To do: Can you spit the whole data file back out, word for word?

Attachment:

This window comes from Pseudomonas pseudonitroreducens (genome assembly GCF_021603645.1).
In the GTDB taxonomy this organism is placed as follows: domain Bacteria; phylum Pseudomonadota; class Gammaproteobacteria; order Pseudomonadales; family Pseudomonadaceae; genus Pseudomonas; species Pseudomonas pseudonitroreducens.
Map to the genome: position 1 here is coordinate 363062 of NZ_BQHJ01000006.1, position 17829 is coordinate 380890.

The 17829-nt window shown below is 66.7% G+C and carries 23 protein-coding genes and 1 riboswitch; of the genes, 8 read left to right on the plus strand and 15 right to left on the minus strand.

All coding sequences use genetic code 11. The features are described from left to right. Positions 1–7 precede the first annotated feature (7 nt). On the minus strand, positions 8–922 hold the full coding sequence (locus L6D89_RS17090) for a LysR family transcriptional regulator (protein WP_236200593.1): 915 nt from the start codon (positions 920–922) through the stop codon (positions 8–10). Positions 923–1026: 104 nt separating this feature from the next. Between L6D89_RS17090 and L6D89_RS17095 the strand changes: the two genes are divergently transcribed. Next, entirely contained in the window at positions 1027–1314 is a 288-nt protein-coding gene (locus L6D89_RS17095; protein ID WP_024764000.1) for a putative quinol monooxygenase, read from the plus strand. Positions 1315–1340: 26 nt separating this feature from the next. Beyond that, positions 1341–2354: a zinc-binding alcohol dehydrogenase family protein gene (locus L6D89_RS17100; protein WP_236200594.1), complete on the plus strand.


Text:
This window comes from Pseudomonas pseudonitroreducens (genome assembly GCF_021603645.1).
In the GTDB taxonomy this organism is placed as follows: domain Bacteria; phylum Pseudomonadota; class Gammaproteobacteria; order Pseudomonadales; family Pseudomonadaceae; genus Pseudomonas; species Pseudomonas pseudonitroreducens.
Map to the genome: position 1 here is coordinate 363062 of NZ_BQHJ01000006.1, position 17829 is coordinate 380890.

The 17829-nt window shown below is 66.7% G+C and carries 23 protein-coding genes and 1 riboswitch; of the genes, 8 read left to right on the plus strand and 15 right to left on the minus strand.

All coding sequences use genetic code 11. The features are described from left to right. Positions 1–7 precede the first annotated feature (7 nt). On the minus strand, positions 8–922 hold the full coding sequence (locus L6D89_RS17090) for a LysR family transcriptional regulator (protein WP_236200593.1): 915 nt from the start codon (positions 920–922) through the stop codon (positions 8–10). Positions 923–1026: 104 nt separating this feature from the next. Between L6D89_RS17090 and L6D89_RS17095 the strand changes: the two genes are divergently transcribed. Next, entirely contained in the window at positions 1027–1314 is a 288-nt protein-coding gene (locus L6D89_RS17095; protein ID WP_024764000.1) for a putative quinol monooxygenase, read from the plus strand. Positions 1315–1340: 26 nt separating this feature from the next. Beyond that, positions 1341–2354: a zinc-binding alcohol dehydrogenase family protein gene (locus L6D89_RS17100; protein WP_236200594.1), complete on the plus strand.